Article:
People need communication to live in society. We need to know what others do and, often, adapt to them.
Our cells are no different. They also live in society, though within the human body. Therefore, cells need to know what is happening in other parts of the body. For this reason, they produce molecules that serve as messages in a glass bottle that other cells will capture with their antennas, known as primary cilia.
Aitor Mòdol, PhD student at the research group Function of the microtubules and cell division, led by Isabelle Vernos at the Centre for Genomic Regulation (CRG), explained in detail how this intercellular communication works. The talk by the young researcher, with a duration of less than 10 minutes, was framed within the first edition of the Biennal Ciutat i Ciència, an initiative that offered, through February 2019, more than 70 free scientific outreach activities in many different institutions of Barcelona, such as the Barcelona Biomedical Research Park (PRBB).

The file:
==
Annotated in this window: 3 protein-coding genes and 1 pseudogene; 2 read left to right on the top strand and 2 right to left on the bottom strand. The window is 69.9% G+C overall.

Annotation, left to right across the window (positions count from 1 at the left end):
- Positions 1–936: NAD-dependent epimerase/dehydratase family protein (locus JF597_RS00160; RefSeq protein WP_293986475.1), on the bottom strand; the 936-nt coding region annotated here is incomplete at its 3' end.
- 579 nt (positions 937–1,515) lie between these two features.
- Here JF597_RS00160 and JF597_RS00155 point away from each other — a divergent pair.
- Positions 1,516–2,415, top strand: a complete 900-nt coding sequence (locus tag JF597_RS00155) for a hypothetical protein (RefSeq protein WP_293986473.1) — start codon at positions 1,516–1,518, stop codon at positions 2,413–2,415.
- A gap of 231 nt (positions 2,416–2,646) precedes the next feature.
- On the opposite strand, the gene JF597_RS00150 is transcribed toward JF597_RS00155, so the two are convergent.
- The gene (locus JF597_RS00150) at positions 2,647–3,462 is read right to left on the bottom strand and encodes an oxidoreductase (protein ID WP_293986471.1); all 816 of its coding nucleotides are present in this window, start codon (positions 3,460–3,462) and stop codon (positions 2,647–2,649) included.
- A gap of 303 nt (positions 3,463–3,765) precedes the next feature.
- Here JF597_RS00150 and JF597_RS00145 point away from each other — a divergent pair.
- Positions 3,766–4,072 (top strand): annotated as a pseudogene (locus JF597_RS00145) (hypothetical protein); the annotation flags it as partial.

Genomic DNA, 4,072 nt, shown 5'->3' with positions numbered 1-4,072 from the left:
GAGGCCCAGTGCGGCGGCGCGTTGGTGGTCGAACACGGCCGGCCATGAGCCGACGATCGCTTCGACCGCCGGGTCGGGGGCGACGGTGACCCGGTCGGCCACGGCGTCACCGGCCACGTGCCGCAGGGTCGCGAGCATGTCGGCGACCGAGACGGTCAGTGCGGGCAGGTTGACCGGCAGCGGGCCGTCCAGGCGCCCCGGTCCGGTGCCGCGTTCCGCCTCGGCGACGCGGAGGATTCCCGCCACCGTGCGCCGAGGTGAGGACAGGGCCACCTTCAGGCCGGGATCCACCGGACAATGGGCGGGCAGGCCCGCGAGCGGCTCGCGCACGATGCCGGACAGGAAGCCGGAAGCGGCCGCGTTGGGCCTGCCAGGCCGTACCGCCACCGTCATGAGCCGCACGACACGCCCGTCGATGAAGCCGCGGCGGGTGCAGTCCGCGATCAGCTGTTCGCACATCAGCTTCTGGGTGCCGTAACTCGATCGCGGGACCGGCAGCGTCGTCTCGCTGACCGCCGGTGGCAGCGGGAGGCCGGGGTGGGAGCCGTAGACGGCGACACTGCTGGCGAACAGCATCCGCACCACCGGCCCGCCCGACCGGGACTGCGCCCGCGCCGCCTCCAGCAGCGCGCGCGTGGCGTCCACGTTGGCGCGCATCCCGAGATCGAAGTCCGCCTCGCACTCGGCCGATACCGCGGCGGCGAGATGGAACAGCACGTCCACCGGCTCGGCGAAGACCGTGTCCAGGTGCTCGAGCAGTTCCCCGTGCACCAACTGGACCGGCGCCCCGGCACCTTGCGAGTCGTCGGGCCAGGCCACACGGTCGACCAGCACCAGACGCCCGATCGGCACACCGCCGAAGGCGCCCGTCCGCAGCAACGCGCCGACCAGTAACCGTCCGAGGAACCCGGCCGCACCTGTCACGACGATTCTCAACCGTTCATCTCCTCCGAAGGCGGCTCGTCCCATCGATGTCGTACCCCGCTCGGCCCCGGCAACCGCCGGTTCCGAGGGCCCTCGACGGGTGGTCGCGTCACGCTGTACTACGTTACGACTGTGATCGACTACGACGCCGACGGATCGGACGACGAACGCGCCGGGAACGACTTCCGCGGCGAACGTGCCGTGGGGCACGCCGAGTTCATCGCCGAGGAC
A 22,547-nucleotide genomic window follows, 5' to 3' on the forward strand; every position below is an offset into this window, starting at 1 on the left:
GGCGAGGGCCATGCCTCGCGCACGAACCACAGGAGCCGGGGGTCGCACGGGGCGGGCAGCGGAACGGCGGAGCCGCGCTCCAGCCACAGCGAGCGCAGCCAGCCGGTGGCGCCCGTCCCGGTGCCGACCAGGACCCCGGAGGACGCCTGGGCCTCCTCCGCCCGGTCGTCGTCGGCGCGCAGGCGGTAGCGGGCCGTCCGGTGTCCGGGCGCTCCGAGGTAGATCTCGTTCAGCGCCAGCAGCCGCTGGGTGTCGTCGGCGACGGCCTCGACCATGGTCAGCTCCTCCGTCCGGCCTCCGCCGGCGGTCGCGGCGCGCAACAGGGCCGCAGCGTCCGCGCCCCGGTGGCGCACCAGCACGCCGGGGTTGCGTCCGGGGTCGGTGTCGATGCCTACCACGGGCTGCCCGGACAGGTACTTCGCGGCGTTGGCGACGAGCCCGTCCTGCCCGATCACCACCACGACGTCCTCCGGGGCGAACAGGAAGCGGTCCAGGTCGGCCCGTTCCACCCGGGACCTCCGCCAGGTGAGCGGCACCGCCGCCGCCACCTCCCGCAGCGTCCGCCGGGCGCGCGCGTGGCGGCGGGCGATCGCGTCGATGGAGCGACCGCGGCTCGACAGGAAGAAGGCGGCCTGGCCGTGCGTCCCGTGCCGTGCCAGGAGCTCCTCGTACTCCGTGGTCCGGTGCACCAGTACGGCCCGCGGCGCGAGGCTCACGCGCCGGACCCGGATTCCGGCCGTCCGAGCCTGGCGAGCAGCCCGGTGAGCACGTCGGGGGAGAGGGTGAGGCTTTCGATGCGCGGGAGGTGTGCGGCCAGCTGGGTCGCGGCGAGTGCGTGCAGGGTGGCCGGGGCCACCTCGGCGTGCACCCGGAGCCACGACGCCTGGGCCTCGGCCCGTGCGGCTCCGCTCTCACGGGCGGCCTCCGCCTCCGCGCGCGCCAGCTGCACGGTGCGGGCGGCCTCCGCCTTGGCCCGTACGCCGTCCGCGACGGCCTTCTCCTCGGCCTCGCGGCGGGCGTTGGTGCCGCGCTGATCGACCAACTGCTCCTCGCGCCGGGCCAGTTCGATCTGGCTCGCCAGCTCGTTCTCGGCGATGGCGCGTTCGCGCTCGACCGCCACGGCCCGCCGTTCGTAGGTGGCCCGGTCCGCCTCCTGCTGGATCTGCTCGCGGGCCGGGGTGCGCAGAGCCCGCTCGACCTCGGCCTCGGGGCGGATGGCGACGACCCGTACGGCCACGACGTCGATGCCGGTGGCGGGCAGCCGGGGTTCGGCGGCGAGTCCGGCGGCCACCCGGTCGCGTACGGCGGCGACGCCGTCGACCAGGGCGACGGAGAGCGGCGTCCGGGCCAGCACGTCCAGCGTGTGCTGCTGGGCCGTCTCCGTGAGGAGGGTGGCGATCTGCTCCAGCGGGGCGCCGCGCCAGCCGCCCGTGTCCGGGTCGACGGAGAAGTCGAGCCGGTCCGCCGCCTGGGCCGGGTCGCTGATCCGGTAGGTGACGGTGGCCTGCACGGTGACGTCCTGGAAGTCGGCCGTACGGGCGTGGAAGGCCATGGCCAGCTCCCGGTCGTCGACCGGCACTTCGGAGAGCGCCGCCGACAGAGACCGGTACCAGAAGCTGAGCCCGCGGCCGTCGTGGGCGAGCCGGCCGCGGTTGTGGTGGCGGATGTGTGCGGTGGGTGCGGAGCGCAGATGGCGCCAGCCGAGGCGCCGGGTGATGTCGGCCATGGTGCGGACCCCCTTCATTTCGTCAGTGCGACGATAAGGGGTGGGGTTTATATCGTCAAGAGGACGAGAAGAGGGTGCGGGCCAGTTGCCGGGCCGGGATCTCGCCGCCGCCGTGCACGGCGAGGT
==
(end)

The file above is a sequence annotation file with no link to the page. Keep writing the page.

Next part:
Video in SPANISH.